All the Garbage of the World Unite


25 Points: All the Garbage of the World Unite!

All the Garbage of the World Unite!
by Kim Hyesoon
translated by Don Mee Choi
Action Books, 2010
156 pages / $16  Buy from Actions Books, SPD, or Amazon







1. To be clear, this book, and all of Kim Hyesoon’s books, are tainted by my mother’s death.

2. This of course is not the fault of the author. Simply, I first discovered Kim Hyesoon when Action Books published Mommy Must Be A Mountain of Feathers. I was excited by the images of rats, of devouring, crushed bodies, the somehow endearing repulsion. And I was excited to share these poems with my mother. I bought as many of her books in the original Korean as I could order online, and my mother and I were going to read them in Korean together. We hadn’t read together since I was very young so this was a very special prospect for me.

3. My mother passed away suddenly before we were able to read together.

4. I still have the books, but my Korean isn’t good enough to get through them myself. When I can, I like to look at the poems side-by-side, but mostly, they just sit on my shelf.

5. In an interview, Kim Hyesoon says: “Mothers live somewhere after giving birth to us. Our mothers who have gone are buried in our bodies. It can be said that we were born with dead mothers in our body.” This deeply resonates with me.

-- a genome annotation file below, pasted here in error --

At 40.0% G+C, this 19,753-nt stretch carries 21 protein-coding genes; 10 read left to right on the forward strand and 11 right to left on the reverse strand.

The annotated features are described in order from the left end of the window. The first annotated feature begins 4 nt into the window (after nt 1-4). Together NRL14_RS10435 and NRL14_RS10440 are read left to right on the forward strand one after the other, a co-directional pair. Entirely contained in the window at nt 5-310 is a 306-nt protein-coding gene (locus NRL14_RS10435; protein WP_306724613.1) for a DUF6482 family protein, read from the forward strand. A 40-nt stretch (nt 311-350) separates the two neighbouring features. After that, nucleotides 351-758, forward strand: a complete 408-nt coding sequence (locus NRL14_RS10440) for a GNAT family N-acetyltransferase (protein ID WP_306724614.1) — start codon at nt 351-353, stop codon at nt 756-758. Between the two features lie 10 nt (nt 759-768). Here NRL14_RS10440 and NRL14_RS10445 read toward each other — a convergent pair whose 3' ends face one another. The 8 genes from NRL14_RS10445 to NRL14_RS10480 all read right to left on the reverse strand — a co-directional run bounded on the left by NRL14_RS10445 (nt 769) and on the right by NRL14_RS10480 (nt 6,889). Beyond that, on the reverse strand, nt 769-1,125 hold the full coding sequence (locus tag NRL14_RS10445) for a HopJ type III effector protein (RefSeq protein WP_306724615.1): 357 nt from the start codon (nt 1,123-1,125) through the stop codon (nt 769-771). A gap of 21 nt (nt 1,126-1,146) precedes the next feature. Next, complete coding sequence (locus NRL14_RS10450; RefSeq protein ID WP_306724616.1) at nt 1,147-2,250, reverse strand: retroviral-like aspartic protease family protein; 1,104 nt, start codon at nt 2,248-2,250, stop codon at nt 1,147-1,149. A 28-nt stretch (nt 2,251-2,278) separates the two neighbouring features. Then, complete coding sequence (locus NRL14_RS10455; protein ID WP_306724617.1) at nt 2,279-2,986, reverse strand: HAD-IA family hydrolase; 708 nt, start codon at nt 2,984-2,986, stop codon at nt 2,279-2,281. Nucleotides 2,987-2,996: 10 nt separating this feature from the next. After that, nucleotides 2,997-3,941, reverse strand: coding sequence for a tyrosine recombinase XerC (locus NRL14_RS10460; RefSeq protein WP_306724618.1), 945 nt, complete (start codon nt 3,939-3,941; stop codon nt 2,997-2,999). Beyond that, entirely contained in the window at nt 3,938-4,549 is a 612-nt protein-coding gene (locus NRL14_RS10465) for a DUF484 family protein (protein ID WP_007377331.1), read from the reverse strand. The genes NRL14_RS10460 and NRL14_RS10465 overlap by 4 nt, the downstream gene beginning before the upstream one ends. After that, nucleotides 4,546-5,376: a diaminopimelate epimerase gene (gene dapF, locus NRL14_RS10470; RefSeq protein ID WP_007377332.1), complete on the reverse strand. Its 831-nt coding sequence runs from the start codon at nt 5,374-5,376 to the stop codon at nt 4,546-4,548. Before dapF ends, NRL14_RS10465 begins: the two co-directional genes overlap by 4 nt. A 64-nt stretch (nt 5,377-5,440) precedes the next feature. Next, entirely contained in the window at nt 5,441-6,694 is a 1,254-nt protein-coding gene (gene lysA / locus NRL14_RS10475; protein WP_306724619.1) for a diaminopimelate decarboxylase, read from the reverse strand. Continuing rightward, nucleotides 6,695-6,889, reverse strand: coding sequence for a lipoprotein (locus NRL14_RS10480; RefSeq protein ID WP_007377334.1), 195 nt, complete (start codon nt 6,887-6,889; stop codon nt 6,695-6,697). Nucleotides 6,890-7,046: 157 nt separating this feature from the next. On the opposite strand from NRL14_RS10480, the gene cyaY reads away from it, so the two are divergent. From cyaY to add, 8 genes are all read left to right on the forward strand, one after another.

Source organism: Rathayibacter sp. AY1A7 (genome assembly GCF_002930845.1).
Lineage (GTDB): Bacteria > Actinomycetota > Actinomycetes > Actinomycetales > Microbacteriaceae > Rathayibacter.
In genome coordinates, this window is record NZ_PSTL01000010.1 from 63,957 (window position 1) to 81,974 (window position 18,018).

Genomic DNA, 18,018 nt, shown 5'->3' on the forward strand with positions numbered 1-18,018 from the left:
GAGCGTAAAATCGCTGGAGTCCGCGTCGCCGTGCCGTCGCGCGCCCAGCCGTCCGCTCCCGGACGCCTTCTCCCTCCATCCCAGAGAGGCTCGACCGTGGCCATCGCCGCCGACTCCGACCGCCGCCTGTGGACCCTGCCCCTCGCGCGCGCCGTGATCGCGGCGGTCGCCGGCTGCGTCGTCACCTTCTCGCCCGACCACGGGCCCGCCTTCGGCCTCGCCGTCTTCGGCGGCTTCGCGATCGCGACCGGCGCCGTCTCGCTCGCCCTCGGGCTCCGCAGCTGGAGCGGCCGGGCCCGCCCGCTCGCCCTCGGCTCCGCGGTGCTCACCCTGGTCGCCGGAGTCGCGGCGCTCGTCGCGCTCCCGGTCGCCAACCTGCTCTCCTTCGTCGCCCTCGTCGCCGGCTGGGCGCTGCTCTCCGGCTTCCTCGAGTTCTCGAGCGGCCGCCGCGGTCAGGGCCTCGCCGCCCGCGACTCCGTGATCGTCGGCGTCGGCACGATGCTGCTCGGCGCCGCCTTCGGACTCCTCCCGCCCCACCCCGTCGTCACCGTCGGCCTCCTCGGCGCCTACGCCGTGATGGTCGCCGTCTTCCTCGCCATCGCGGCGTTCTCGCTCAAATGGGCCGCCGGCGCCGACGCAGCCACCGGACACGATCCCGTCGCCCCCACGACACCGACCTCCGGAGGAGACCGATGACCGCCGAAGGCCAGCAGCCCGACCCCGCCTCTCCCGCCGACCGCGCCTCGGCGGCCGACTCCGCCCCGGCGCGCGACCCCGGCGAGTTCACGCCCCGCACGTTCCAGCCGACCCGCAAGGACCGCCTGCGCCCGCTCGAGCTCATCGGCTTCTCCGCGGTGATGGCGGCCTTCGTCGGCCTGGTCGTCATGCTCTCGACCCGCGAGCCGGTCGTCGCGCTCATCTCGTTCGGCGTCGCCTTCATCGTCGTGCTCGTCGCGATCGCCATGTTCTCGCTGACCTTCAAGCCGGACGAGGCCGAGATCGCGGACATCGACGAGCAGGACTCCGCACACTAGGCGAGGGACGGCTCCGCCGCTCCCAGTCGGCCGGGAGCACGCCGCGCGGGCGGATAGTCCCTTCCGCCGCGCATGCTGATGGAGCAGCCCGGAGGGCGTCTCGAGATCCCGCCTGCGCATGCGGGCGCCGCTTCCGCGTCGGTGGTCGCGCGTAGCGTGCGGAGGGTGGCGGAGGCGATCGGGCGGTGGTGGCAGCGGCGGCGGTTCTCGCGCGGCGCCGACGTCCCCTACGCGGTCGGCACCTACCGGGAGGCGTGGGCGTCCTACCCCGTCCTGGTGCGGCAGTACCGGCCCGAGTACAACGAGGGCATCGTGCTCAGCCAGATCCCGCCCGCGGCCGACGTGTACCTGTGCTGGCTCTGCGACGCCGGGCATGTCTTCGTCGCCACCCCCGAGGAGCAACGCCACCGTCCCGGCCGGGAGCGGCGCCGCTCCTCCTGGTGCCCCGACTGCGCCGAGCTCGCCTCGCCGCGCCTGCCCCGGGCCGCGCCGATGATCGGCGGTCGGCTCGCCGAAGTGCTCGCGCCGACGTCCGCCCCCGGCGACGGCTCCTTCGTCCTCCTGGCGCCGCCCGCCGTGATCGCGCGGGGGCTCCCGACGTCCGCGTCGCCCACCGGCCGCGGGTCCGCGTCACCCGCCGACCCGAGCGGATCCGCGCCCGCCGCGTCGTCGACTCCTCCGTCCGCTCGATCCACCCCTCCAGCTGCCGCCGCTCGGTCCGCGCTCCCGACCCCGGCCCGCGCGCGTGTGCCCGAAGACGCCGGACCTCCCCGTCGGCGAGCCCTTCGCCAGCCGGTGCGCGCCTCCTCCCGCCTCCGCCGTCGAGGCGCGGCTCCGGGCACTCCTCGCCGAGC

6. Still, I couldn’t resist when Action Books put out a second collection of her poems in English.

7. In these poems, everything is both filthy and holy, repulsive and affectionate, present and disconnected.

8. As the text often describes a disconnect between heart and head and body, while reading, the visceral reactions I had seemed to separate my own self into multiple feeling selves, each reaching out over gaps looking for fingertips to grab a hold of, connected by this commonality of loss and distance, yet constantly searching, observing, and unsatiated.

9. In the preface, Kim Hyesoon writes, “I am many inside poetry. ‘I’ as a subject, the cognizant ‘I’ is deconstructed. I have never once lived as a single ‘I’ inside poetry. The confusion of the multiple ‘I’ is what makes me write poetry.”

10. The poem “Lady Phantom,” begins with “There is a corpse in the room / I killed someone,” and then later, “Maybe no one here has left a corpse behind / Everyone’s boisterous as if they have no bodies to hide.” Though there is a penetrance of being singular in this kind of guilt, of course we all have killed. At least I have. I choose to forget, but there are the many bodies stacked up in my closet. Will you find them? READ MORE >

November 14th, 2012 / 9:09 am